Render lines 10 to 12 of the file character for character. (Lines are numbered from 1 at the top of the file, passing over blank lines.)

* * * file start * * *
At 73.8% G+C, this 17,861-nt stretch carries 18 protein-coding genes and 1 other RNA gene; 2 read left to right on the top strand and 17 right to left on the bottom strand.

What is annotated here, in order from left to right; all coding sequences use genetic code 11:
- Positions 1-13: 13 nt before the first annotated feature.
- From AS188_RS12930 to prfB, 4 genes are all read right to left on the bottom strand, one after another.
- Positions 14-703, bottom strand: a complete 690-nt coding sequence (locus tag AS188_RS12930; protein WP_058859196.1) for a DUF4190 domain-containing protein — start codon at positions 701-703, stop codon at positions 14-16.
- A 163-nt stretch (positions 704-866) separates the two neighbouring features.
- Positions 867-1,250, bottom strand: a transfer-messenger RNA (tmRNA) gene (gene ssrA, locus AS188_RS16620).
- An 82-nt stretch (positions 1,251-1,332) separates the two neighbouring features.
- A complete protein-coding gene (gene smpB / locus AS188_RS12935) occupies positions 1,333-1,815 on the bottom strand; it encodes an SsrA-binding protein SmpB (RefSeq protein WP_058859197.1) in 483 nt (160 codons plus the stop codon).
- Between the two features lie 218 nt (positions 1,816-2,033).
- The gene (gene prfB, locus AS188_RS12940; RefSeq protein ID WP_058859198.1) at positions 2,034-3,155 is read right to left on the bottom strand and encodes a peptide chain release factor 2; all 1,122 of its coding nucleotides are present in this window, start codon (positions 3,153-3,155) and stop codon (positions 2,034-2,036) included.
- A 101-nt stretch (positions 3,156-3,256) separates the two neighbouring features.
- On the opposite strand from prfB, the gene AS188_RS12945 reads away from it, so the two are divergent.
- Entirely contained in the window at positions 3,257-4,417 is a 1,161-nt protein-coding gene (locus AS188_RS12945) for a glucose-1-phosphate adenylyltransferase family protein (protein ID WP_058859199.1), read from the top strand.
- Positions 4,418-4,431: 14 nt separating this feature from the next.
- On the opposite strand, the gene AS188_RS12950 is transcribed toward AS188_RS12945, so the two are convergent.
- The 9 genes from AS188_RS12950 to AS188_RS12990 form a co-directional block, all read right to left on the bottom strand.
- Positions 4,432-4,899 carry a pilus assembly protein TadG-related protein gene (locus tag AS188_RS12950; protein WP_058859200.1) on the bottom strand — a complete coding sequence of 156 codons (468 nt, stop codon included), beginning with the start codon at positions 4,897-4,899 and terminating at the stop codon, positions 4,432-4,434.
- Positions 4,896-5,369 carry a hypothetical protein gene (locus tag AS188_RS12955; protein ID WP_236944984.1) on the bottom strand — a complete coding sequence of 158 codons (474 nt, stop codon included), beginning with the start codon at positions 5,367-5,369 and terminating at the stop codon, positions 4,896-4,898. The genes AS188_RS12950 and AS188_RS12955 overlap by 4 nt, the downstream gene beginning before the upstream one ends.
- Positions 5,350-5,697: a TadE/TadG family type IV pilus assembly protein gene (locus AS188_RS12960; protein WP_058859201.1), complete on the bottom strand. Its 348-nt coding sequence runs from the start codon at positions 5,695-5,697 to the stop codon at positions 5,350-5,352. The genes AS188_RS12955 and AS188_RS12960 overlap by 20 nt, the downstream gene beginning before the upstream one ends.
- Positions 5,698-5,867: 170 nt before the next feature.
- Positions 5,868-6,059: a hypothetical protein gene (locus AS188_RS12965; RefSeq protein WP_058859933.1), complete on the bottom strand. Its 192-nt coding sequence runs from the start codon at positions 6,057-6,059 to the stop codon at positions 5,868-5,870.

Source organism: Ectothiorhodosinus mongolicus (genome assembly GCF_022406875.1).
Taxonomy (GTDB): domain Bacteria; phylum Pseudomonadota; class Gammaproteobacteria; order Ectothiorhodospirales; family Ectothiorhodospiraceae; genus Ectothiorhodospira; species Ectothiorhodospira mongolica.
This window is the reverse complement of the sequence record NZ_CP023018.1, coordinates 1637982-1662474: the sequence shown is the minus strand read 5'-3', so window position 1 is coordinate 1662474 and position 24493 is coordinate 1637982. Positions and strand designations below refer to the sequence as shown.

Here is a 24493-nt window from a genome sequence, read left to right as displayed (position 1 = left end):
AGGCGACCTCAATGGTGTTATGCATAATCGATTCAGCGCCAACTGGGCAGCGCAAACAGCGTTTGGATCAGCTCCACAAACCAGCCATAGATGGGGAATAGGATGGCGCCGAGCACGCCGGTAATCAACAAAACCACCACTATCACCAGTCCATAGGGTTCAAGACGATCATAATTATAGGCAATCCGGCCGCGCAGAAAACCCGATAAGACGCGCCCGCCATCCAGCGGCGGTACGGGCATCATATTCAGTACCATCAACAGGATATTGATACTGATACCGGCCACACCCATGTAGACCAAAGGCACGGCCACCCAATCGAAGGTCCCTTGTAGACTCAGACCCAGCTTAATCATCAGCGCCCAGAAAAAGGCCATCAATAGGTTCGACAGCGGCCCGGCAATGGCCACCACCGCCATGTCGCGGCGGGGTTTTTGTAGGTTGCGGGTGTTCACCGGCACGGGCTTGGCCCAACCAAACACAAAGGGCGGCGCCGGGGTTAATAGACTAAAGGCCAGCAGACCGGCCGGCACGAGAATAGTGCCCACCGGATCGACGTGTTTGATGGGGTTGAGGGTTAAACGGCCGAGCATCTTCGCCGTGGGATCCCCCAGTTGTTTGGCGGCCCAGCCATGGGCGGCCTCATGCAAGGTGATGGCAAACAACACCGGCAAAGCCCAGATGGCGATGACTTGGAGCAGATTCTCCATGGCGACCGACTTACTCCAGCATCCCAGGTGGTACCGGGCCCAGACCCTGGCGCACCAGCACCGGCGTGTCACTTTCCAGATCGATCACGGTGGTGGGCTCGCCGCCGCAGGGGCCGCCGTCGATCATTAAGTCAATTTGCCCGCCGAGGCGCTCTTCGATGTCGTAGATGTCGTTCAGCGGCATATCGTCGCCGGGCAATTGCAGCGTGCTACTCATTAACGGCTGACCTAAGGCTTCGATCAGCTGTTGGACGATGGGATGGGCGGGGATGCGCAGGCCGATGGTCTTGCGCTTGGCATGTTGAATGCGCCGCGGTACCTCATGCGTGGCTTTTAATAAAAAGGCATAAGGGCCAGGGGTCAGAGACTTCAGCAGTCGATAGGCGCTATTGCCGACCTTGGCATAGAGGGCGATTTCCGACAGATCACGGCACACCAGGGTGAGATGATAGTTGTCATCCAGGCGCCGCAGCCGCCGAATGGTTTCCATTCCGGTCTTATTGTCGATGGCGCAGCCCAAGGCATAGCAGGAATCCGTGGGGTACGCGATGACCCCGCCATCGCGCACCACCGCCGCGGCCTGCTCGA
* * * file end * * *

- Between the two features lie 218 nt (positions 1,816-2,033).
- The gene (gene prfB, locus AS188_RS12940; RefSeq protein ID WP_058859198.1) at positions 2,034-3,155 is read right to left on the bottom strand and encodes a peptide chain release factor 2; all 1,122 of its coding nucleotides are present in this window, start codon (positions 3,153-3,155) and stop codon (positions 2,034-2,036) included.
- A 101-nt stretch (positions 3,156-3,256) separates the two neighbouring features.